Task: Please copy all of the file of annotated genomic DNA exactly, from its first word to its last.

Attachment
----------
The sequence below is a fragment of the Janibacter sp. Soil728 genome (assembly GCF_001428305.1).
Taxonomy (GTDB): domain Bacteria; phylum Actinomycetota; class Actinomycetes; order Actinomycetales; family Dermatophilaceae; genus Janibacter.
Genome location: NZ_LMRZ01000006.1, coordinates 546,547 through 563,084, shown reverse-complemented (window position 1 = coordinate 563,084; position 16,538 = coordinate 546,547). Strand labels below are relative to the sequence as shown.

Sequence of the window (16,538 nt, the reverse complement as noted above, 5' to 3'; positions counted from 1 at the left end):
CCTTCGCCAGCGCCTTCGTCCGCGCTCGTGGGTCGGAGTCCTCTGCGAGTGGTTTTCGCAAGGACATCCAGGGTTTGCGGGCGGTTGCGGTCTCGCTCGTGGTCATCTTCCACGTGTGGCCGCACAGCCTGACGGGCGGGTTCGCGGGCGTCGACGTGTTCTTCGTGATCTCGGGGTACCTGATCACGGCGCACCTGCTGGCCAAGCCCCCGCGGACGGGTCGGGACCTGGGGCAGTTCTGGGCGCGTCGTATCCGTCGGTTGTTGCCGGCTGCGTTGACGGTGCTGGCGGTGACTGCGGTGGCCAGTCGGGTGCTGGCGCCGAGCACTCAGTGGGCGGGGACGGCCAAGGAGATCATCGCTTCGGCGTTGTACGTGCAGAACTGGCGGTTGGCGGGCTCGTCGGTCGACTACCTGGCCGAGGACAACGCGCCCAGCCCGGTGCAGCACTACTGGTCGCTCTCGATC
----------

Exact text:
The sequence below is a fragment of the Janibacter sp. Soil728 genome (assembly GCF_001428305.1).
Taxonomy (GTDB): domain Bacteria; phylum Actinomycetota; class Actinomycetes; order Actinomycetales; family Dermatophilaceae; genus Janibacter.
Genome location: NZ_LMRZ01000006.1, coordinates 546,547 through 563,084, shown reverse-complemented (window position 1 = coordinate 563,084; position 16,538 = coordinate 546,547). Strand labels below are relative to the sequence as shown.

Sequence of the window (16,538 nt, the reverse complement as noted above, 5' to 3'; positions counted from 1 at the left end):
CCTTCGCCAGCGCCTTCGTCCGCGCTCGTGGGTCGGAGTCCTCTGCGAGTGGTTTTCGCAAGGACATCCAGGGTTTGCGGGCGGTTGCGGTCTCGCTCGTGGTCATCTTCCACGTGTGGCCGCACAGCCTGACGGGCGGGTTCGCGGGCGTCGACGTGTTCTTCGTGATCTCGGGGTACCTGATCACGGCGCACCTGCTGGCCAAGCCCCCGCGGACGGGTCGGGACCTGGGGCAGTTCTGGGCGCGTCGTATCCGTCGGTTGTTGCCGGCTGCGTTGACGGTGCTGGCGGTGACTGCGGTGGCCAGTCGGGTGCTGGCGCCGAGCACTCAGTGGGCGGGGACGGCCAAGGAGATCATCGCTTCGGCGTTGTACGTGCAGAACTGGCGGTTGGCGGGCTCGTCGGTCGACTACCTGGCCGAGGACAACGCGCCCAGCCCGGTGCAGCACTACTGGTCGCTCTCGATC